Many of the root causes of chronic disease – and some of the most effective strategies to prevent chronic disease – lie outside the health sector. Addressing these root causes will improve people’s health, and can sometimes also benefit other sectors such as education, employment and the environment.
Co-benefits of prevention refers to the multiple benefits across different policy or program areas that can arise from a preventive health strategy or initiative. For example, actions that aim to prevent chronic disease are also likely to improve productivity, reduce absenteeism and achieve economic benefits for Australia.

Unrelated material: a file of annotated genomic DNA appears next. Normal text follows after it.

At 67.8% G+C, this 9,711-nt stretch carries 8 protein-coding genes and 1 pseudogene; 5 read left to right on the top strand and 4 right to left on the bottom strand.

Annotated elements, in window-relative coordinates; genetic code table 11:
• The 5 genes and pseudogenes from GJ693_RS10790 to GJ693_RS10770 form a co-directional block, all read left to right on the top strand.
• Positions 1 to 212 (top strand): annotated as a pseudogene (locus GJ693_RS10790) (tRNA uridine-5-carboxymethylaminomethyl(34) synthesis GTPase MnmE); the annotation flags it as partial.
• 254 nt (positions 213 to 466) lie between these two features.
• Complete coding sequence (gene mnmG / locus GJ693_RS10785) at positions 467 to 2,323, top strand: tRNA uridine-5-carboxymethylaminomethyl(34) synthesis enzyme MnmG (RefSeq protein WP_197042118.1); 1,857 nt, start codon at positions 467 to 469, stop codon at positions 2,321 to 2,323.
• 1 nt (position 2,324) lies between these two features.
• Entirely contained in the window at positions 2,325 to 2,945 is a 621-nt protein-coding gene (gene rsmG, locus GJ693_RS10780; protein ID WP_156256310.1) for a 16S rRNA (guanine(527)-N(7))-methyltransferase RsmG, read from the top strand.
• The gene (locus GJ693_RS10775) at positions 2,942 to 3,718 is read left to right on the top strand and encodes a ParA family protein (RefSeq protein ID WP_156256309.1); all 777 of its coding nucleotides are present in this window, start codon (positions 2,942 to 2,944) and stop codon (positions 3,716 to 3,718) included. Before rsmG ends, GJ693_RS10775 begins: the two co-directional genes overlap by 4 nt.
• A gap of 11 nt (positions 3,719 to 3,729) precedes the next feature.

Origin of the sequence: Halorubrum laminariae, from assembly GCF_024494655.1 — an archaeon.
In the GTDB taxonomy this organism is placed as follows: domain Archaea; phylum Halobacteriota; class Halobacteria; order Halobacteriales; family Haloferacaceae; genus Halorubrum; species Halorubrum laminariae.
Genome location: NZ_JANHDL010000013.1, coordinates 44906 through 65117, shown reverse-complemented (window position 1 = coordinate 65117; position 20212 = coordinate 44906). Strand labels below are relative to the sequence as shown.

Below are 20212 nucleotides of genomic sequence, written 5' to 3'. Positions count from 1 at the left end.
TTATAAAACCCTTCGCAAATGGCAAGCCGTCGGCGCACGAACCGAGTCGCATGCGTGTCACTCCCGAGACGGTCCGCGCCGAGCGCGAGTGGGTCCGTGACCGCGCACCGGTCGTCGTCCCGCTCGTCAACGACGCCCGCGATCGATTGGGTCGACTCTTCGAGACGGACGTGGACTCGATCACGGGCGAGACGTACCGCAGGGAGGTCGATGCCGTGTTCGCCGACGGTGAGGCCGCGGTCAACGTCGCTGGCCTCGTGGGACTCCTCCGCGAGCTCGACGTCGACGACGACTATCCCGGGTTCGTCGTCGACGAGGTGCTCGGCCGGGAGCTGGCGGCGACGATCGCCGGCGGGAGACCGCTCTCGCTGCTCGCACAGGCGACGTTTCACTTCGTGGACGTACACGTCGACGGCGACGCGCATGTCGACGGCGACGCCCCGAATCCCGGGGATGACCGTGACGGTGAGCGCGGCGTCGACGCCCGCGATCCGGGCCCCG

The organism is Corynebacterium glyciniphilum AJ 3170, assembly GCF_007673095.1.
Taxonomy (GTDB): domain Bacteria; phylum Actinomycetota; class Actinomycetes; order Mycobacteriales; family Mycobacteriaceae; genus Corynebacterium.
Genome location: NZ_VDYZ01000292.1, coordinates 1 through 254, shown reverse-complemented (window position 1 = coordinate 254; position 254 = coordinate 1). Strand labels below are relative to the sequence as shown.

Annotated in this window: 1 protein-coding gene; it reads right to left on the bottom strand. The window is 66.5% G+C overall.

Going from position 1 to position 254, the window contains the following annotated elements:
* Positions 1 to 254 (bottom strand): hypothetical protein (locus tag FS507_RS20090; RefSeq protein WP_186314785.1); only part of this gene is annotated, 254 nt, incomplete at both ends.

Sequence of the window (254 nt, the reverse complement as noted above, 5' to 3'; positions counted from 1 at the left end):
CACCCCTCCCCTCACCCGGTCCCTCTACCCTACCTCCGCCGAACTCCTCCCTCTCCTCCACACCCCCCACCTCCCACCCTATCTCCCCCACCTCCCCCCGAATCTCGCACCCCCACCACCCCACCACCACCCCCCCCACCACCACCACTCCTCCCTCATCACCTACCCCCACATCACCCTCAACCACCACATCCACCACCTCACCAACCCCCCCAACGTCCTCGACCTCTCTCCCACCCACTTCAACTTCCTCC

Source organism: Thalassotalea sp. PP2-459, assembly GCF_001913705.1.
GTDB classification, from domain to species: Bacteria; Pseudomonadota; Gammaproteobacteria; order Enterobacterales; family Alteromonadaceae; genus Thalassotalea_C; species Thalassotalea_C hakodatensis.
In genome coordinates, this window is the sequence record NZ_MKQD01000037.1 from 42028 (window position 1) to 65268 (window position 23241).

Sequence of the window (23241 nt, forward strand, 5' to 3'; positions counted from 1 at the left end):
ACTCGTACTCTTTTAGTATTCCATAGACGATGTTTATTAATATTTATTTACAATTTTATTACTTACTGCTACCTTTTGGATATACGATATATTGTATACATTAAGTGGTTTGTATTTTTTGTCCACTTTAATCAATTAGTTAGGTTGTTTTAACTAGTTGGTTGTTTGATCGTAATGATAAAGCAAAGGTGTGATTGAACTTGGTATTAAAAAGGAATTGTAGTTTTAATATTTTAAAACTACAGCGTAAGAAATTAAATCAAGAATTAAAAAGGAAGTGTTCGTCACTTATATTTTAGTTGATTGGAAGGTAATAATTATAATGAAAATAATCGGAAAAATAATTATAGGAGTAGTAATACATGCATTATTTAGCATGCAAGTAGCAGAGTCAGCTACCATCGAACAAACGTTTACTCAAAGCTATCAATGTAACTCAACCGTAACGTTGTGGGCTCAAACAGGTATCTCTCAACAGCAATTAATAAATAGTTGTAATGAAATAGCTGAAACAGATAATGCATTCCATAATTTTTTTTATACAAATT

A co-benefits approach can help governments prioritise action and can also help break down silos to create opportunities for sectors to work together on addressing common risk factors.Lucie Rychetnik, Co-Director
We’ve added a new section to our website to outline the co-benefits of prevention and using this approach in policy making. We provide a range of examples from creating liveable cities and neighbourhoods, to mitigating climate change, preventing alcohol-related harm and achieving co-benefits through settings-based health promotion and interventions.
Photo and creative credit: Claudine Thornton Creative, using eucalyptus blooms on the shorelines of Minjerribah (North Stradbroke Island)